Health Secretary Francisco Duque III on Monday said the reason behind the impression that the health department is underreporting the number of persons who tested positive for the new coronavirus disease (Covid-19) in the country is due to “limited testing supplies.”
In a Laging Handa press briefing in Malacañang, Duque explained that limited supply of testing kits has prompted the department to be “prudent” in conducting Covid-19 confirmatory tests.
“We have to rationalize our testing, yung mga tingin natin may sintomas at yung (those with symptoms and those with) history of travel, history of exposure para (so that) we will be prudent in the use of our very limited supplies,” he said.
He, however, assured that the Department of Health (DOH) will be able to expand the coverage of those who will be tested once they acquire more testing kits.
“Later on, we will do some calibrated approach to expanding who should be prioritized but at the moment given the limited supply, we have to be very, very prudent in the way we do our tests,” he said.
On the other hand, he said the World Health Organization (WHO) has been “very helpful” in terms of testing kits.
Right at the moment, he said the DOH’s testing capacity is about 4,500 individual testing kits.
Dr. Rabindra Abeyasinghe, WHO Representatives in the Philippines, said the WHO will again deliver about 2,000 testing kits within the week.
Earlier, Senator Panfilo Lacson said the DOH could be underreporting, although unintentionally, information on the highly-contagious disease if it had insufficient number of testing kits.
“It begs the question: Do we have a sufficient number of testers to cover a decent number of our population especially in the more vulnerable areas of the country? If not, the DOH may be underreporting albeit unintentionally,” Lacson said.
The country has now 20 confirmed cases, including 10 new cases reported by the DOH on Monday.
Amid criticism that DOH is underreporting the Covid-19 cases in the country, Duque assured that the department will be disclosing hospital names after coordination with hospitals to combat unverified or fake news.
He also reassured the public that the country’s hospitals have infection prevention and controlled practices in place.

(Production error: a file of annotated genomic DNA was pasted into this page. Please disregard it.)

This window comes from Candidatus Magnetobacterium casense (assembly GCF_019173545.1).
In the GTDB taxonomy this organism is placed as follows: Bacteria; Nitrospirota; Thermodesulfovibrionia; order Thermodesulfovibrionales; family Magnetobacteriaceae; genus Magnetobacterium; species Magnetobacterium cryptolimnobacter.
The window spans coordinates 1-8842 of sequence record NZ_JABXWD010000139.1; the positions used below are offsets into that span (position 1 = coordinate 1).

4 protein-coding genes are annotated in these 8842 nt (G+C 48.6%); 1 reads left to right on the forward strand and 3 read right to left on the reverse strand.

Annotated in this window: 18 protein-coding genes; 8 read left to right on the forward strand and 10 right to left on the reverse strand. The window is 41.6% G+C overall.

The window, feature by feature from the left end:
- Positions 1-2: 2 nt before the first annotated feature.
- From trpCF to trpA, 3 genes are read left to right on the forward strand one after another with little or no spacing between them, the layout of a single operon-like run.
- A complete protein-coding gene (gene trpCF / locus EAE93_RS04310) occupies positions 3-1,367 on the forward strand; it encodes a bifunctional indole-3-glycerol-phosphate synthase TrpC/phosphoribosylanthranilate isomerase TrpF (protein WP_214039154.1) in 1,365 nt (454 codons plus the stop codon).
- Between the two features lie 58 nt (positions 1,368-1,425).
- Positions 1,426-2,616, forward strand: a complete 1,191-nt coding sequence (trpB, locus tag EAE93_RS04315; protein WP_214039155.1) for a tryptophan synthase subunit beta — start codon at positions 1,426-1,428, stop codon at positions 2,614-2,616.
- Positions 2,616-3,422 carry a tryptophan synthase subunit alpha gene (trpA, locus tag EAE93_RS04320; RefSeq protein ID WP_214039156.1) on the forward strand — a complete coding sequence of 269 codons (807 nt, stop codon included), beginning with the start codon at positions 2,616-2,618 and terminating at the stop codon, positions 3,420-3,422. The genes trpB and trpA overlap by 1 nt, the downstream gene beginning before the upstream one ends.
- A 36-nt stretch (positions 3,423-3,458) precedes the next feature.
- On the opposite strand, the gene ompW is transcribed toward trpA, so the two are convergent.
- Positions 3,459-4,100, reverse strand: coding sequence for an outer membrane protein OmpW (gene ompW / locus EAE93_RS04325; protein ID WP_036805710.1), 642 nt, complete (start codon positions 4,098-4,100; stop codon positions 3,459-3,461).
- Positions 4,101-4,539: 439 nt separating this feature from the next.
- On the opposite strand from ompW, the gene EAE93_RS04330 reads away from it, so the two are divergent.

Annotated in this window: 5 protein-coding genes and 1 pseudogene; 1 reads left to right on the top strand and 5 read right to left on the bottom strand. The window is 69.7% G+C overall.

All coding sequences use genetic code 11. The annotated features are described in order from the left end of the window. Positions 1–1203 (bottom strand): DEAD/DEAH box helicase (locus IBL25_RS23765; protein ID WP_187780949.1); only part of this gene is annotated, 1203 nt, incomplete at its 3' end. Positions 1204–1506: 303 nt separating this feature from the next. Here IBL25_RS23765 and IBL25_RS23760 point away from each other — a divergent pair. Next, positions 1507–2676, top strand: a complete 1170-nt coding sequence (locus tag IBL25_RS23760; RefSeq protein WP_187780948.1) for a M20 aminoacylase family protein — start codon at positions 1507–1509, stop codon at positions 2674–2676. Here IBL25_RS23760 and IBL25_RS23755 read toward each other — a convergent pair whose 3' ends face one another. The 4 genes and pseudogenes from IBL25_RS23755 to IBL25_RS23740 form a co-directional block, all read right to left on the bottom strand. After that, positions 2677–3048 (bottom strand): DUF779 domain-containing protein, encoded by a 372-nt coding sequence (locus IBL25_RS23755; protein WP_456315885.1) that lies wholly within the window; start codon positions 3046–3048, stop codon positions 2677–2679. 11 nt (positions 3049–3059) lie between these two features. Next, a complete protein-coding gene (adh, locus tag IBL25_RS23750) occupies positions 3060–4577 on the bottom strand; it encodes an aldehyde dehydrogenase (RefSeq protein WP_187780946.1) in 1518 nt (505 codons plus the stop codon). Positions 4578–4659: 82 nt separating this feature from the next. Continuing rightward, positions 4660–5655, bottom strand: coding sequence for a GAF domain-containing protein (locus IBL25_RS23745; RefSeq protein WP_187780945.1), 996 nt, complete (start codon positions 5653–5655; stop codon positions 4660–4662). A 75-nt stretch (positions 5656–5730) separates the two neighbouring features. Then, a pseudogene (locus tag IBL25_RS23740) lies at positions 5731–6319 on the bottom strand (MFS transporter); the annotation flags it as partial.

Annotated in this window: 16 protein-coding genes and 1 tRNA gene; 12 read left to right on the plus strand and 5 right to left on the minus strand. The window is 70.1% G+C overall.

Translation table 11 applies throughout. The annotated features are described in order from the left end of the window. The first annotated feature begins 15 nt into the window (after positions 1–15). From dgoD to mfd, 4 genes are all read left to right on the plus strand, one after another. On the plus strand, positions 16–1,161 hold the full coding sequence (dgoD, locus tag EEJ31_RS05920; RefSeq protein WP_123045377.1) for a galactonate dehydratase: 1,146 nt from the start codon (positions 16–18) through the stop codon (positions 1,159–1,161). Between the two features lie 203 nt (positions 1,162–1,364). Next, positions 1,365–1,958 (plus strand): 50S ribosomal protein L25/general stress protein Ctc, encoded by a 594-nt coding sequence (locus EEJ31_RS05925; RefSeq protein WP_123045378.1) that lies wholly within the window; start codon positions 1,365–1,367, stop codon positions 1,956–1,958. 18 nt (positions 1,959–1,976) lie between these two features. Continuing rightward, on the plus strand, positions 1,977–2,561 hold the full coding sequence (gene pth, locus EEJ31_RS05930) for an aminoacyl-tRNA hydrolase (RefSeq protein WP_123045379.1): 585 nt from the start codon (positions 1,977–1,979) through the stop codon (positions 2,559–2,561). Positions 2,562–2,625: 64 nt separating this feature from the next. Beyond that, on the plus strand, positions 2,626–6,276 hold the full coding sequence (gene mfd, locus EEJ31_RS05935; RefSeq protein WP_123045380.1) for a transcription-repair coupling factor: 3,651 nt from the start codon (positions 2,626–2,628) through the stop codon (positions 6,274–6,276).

He also recommended hospitals to designate a triage area in their emergency rooms for screening suspected Covid–19 patients.
Hospitals were directed to attend to all patients suspected to have the coronavirus and those confirmed Covid-19 with mild symptoms, he said.
Only confirmed Covid-19 patients who are severe and critical will be referred to the Research Institute for Tropical Medicine (RITM), the San Lazaro Hospital, and Lung Center of the Philippines, he added.
More testing kits
Duque said he has reached out to Chinese Ambassador to the Philippines Huang Xilian to request more Covid-19 testing kits once they have been validated by the WHO for effectiveness.
Duque made this remark after China’ National Medical Products Administration approved a rapid testing kit for the Covid-19 antibody with results available in 29 minutes.
“I just sent a text message to my staff to call up the Chinese Ambassador so that I’ll be able to personally request, on behalf of the Philippine government, as many testing kits as they can provide us,” he said.
He, however, emphasized the importance of validating the effectiveness of testing kits before they are used.
He said testing kits prequalified by the WHO will ensure that the test results are accurate and credible.
“It’s very important that we are sure about the results that come out because it’s going to be very scary when you have false negatives. You say a person is negative, yun pala (when it’s actually) positive and then you let them go thinking they’re okay so we have to be very, very cautious about this,” he said.
Meanwhile, Duque rejected claims that warm temperatures will slow the Covid-19 outbreak but noted it’s difficult to neutralize the virus “when there is low humidity and low temperature.”
Abeyasinghe explained that there is no evidence to support how the virus will respond to changing weather.
“We are seeing continuing transmission in very tropical countries like Singapore, Malaysia and so the evidence we have at this point in time is not supportive,” he said.
He said that how long the virus survives in warmer countries with high humidity is much less than in colder, low humid circumstances.
However, he noted that there are also other factors such as overcrowding which could work negatively and could contribute to increased transmission of the highly-contagious disease. (PNA)